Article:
The drought in the country will soon be declared a national disaster, opening up the way for government to provide financial and humanitarian aid to the province, Business Day reported. This was reportedly decided by an interministerial task team on drought and water scarcity.
Cooperative Governance Minister Des Van Rooyen made the announcement on Thursday. Droughts in the Northern Cape, Western Cape and the Eastern Cape have reportedly already been declared provincial disasters.
The Western Cape provincial government reportedly asked for the national drought to be declared a disaster as far back as 2015.
On Thursday, water and sanitation minister Nomvula Mokonyane reportedly said her discussions with Western Cape premier Helen Zille had been "very productive".
"We need many voices but one message. We need speedy interventions... another three dam licences were issued before December," she reportedly said.
She said that the task team would look at changes to the law to allow for dams not owned by the state to be "repurposed" to assist during the drought.
According to TimesLive, Van Rooyen said the declaration of the drought could happen within a month.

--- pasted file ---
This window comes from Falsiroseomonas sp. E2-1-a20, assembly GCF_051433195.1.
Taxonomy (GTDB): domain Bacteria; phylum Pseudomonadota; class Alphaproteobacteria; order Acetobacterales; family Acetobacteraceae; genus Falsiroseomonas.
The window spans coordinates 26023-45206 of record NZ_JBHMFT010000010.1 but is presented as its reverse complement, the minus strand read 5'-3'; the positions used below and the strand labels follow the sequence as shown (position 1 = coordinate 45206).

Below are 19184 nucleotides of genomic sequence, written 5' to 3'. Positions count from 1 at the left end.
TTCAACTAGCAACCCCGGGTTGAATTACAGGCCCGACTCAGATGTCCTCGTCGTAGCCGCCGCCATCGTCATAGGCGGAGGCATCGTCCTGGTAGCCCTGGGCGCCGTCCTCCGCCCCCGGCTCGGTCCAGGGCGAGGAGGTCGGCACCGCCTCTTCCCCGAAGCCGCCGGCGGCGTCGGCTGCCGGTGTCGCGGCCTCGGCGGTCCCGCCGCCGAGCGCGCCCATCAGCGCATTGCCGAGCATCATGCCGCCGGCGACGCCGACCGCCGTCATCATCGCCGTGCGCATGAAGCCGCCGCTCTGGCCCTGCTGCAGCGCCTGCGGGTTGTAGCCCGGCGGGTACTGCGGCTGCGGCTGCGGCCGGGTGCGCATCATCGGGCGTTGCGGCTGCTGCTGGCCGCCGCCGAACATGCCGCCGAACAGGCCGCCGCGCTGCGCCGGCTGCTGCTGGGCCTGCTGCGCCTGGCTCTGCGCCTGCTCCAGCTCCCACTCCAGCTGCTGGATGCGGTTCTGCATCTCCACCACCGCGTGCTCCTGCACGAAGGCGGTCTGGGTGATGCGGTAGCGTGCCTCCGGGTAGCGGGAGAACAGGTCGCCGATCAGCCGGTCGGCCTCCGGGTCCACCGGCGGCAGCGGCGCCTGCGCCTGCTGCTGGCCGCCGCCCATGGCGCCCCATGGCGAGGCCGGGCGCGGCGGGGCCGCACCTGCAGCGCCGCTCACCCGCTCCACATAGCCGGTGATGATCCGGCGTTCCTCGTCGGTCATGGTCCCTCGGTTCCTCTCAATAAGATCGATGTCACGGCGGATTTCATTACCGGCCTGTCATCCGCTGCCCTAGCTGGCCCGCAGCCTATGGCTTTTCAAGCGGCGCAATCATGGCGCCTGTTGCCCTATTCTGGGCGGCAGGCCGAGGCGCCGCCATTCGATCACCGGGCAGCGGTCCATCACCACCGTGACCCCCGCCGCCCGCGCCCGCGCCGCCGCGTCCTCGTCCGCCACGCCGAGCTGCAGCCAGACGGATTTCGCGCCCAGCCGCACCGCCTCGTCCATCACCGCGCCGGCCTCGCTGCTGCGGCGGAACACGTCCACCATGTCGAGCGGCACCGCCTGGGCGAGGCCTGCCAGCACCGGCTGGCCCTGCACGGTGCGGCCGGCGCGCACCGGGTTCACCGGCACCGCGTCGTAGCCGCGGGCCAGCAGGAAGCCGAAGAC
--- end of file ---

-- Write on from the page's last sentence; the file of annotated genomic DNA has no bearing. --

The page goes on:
"This will legally assign the responsibility to the national executive to coordinate the disaster‚ while a declaration is being considered to be finalised within a period of a month.
"We are convinced that this will enhance current measures to deal with the disaster. It will also ensure that provinces‚ which are not currently declared‚ can be covered through measures to prevent and mitigate the drought situation."
Earlier this week, Van Rooyen came under fire for saying the water crisis in Cape Town had been exaggerated.
#DayZero Minister Des van Rooyen says he doesn't believe Cape Town's taps will run dry.— EWN Reporter (@ewnreporter) February 8, 2018
Average national dam levels are currently at 59.7 percent while dams in the Western Cape are averaging at 23.7 percent.
The task team reported that the tourism sector, particularly in the Western Cape, had been badly affected by the drought, reported the Cape Argus.
Van Rooyen reportedly said the drought could not be seen in isolation, as it was "important to note" that there were people in the country still without water who "must be served equitably".